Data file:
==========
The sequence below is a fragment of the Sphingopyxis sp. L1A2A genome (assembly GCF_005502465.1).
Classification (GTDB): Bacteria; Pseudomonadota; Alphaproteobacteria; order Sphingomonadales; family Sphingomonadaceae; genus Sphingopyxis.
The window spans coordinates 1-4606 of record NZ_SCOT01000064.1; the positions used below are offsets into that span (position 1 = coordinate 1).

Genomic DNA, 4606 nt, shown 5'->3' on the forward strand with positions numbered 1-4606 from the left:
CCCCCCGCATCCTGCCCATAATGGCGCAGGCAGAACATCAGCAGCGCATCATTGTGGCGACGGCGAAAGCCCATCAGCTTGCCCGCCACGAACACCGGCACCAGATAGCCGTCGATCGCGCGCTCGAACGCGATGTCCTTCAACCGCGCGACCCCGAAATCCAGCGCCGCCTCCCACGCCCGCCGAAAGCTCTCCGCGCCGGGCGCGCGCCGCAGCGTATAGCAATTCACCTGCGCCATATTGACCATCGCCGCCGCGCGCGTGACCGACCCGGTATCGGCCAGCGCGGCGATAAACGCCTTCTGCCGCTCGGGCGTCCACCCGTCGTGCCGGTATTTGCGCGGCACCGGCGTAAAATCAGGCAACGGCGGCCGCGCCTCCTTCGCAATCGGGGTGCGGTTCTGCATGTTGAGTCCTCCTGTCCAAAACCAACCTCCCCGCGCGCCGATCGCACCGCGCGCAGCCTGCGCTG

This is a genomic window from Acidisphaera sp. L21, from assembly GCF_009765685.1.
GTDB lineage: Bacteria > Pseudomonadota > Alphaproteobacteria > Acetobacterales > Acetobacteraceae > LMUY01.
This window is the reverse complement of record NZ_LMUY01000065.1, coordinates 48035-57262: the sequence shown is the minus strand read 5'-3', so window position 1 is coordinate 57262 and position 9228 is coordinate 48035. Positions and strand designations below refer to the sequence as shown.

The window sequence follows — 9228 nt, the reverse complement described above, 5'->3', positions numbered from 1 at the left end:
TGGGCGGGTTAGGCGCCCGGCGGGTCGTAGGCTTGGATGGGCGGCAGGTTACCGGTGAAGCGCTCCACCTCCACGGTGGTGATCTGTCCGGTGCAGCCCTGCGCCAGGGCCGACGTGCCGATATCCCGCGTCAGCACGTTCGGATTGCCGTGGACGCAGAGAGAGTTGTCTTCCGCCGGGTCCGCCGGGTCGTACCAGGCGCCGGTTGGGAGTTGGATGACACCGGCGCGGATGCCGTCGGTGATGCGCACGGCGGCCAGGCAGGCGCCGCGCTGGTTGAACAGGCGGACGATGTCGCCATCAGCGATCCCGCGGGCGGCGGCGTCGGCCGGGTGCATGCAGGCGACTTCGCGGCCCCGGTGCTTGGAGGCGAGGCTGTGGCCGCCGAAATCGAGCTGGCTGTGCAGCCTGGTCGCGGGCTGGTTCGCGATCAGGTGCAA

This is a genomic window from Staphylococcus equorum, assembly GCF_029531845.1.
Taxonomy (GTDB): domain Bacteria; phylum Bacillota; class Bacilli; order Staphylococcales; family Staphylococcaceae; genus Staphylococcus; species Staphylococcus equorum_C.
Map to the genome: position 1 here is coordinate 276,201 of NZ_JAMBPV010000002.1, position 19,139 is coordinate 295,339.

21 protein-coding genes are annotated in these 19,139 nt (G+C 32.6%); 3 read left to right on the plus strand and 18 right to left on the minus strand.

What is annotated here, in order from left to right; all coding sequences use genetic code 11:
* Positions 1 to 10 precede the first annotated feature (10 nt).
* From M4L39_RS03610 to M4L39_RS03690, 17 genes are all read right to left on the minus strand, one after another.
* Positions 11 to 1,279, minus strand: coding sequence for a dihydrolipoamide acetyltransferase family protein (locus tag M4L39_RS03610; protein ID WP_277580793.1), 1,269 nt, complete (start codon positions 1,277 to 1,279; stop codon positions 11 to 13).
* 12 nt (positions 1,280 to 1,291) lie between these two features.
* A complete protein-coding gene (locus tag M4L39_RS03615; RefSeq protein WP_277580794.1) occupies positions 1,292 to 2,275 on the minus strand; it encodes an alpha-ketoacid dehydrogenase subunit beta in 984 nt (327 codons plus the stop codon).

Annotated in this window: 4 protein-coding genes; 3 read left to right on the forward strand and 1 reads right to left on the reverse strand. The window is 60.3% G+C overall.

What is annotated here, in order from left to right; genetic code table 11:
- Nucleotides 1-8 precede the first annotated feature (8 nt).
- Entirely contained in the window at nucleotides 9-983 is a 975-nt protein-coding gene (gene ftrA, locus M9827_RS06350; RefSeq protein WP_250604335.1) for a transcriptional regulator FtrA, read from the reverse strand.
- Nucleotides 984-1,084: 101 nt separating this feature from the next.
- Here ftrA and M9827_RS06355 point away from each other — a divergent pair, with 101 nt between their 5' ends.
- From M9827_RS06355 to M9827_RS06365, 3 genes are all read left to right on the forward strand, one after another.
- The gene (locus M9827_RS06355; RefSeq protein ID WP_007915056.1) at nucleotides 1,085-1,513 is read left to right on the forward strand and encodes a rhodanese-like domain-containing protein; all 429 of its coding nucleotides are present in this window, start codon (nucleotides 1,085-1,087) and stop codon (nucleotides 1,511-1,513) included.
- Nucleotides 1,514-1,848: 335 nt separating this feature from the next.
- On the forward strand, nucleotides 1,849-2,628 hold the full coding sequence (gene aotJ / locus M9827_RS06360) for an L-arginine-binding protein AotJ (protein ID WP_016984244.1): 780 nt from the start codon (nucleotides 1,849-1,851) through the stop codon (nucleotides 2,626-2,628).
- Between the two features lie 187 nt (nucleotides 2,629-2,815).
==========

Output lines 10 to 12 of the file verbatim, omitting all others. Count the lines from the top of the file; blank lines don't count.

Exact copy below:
TGGGCGGGTTAGGCGCCCGGCGGGTCGTAGGCTTGGATGGGCGGCAGGTTACCGGTGAAGCGCTCCACCTCCACGGTGGTGATCTGTCCGGTGCAGCCCTGCGCCAGGGCCGACGTGCCGATATCCCGCGTCAGCACGTTCGGATTGCCGTGGACGCAGAGAGAGTTGTCTTCCGCCGGGTCCGCCGGGTCGTACCAGGCGCCGGTTGGGAGTTGGATGACACCGGCGCGGATGCCGTCGGTGATGCGCACGGCGGCCAGGCAGGCGCCGCGCTGGTTGAACAGGCGGACGATGTCGCCATCAGCGATCCCGCGGGCGGCGGCGTCGGCCGGGTGCATGCAGGCGACTTCGCGGCCCCGGTGCTTGGAGGCGAGGCTGTGGCCGCCGAAATCGAGCTGGCTGTGCAGCCTGGTCGCGGGCTGGTTCGCGATCAGGTGCAA

This is a genomic window from Staphylococcus equorum, assembly GCF_029531845.1.
Taxonomy (GTDB): domain Bacteria; phylum Bacillota; class Bacilli; order Staphylococcales; family Staphylococcaceae; genus Staphylococcus; species Staphylococcus equorum_C.